30-31. As temporal seeds produce after their own kind, so it is with spiritual seeds. Each produces that which is in its own image and likeness. The seeds of faith produce faith, the seeds of righteousness produce righteousness, virtue produces virtue, and so on. Conversely, meanness produces meanness, hatred produces hatred, as vanity, impurity, hypocrisy, and all other seeds germinated in darkness and sin produce after their own kind. Those who accept the challenge to experiment upon the proposition that Jesus is the Christ do more than read and pray about him; they seek to do those things he has commanded us to do. They do his will. Then they come to know. Further, those who do the works of Christ begin to receive the fruits of Christ and acquire the nature of Christ, since every good seed brings forth fruit after its own likeness (see Moroni 7:13-16). To acknowledge, in this case, that the seed is good is to acknowledge that Jesus is the Christ, that his Church is true, and that his power and authority are held by his anointed servants.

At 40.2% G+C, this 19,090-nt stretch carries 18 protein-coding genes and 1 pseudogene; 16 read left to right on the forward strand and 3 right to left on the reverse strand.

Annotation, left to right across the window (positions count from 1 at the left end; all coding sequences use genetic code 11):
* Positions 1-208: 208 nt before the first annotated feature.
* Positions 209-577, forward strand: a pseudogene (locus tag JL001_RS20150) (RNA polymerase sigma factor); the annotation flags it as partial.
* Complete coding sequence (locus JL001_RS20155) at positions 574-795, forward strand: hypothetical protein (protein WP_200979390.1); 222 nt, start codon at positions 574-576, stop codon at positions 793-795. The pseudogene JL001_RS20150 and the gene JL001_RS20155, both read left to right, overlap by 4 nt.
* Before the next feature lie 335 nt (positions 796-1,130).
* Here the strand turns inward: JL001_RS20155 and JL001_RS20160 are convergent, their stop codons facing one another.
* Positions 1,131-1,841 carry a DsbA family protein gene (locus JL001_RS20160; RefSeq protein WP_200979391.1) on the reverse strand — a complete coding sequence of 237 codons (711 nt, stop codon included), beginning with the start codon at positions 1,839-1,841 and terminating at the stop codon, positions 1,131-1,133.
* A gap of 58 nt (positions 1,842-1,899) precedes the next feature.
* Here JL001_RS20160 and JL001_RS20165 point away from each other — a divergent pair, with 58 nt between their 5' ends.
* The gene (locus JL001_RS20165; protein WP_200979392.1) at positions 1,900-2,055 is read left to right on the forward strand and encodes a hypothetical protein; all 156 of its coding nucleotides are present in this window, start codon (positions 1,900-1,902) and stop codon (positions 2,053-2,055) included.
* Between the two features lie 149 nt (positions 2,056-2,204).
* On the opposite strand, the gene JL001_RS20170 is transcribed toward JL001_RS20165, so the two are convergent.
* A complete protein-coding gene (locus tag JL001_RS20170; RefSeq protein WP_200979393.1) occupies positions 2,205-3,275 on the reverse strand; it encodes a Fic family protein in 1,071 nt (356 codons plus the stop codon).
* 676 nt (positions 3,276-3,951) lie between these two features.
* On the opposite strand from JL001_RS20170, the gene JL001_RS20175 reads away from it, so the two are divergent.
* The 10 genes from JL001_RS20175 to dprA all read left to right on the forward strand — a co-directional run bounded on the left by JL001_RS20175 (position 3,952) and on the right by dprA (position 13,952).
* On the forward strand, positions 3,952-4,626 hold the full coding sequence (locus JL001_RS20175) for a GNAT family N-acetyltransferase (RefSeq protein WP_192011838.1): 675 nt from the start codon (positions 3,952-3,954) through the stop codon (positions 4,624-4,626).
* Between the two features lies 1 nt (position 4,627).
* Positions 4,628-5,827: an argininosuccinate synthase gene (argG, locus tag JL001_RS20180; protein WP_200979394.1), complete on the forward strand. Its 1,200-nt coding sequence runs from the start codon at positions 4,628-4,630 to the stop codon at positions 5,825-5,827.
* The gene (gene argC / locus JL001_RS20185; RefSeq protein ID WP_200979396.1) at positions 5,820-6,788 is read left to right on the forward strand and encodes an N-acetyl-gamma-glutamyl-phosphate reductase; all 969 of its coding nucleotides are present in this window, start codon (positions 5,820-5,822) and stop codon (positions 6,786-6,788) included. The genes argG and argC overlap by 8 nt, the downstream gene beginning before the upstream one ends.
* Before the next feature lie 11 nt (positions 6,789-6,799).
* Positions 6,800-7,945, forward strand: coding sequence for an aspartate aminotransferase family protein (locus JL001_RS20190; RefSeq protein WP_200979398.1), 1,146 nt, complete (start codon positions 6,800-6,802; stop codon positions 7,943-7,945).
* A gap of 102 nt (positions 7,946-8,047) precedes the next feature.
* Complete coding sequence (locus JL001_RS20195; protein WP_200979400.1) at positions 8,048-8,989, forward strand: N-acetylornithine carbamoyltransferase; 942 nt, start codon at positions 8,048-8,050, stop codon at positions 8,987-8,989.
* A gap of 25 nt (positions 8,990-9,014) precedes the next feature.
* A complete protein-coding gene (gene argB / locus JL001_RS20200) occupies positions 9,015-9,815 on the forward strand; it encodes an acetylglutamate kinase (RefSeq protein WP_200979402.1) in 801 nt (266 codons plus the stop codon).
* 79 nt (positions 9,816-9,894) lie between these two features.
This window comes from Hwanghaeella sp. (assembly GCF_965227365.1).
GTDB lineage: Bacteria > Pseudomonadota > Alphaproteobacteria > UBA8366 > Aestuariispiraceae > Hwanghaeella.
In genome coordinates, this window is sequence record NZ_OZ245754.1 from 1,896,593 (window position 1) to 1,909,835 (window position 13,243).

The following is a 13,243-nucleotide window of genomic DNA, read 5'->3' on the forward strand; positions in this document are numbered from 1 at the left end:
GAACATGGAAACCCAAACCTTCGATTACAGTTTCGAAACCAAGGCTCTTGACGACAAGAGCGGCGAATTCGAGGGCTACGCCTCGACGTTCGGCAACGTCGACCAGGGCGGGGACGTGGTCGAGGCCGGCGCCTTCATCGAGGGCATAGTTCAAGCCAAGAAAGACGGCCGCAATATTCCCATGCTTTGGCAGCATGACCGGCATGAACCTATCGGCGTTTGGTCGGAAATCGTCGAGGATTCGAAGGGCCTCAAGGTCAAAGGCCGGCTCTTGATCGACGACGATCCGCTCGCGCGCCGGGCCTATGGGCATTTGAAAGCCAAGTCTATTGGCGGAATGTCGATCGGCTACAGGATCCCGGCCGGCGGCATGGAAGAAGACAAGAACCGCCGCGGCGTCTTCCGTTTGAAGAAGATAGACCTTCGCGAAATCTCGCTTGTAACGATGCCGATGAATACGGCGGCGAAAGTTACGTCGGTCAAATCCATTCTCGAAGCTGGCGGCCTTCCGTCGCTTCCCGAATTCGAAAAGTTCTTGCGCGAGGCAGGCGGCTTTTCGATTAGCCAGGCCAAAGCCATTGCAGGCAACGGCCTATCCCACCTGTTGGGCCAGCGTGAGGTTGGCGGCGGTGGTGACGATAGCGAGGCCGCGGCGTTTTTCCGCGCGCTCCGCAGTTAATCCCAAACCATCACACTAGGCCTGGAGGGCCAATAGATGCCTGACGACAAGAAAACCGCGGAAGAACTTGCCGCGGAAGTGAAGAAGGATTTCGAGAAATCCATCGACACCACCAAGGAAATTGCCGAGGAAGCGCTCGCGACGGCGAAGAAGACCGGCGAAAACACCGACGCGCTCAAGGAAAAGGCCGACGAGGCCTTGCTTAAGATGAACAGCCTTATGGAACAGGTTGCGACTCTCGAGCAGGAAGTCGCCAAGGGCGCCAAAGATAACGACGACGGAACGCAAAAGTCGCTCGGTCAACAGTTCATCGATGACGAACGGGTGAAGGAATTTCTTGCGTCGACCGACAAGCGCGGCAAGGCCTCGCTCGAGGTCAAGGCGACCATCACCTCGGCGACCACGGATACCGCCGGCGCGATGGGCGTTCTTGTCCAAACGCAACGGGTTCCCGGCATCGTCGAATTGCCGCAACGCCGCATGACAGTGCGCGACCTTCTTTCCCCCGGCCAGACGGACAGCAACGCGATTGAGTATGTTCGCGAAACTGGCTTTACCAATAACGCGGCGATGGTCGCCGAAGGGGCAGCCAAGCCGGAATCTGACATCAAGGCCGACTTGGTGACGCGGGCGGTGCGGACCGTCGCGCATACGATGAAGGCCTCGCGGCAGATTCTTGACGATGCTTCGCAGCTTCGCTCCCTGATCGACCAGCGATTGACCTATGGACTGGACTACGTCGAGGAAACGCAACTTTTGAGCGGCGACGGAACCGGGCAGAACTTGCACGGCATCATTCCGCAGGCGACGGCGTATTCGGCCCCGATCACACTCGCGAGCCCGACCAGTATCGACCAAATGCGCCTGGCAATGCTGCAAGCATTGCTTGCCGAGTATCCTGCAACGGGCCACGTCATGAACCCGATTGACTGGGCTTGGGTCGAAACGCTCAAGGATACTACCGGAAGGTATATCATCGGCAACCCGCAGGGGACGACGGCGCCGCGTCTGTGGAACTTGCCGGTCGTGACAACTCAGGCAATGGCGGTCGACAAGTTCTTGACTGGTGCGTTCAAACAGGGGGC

32-33. That which causes the soul to grow is good and of God. Seeds that do not have that effect are to be cast away. All good seeds, that is, all good doctrine, will share characteristics in common with all other good doctrine- they will lift the soul, enlighten the mind, bring a sense of peace and joy, encourage, inspire, motivate to faithfulness, create a desire for a greater knowledge of the things of God, and attract other good seeds.

34. Your faith is dormant] See commentary on verse 21.

34. Your mind doth begin to expand] The gospel does not just stretch the heart and the soul of its adherents; it expands their minds. Sainthood cannot be found in ignorance. True religion could hardly be mindless. Indeed, the religion of heaven must embrace an endowment to the intellect.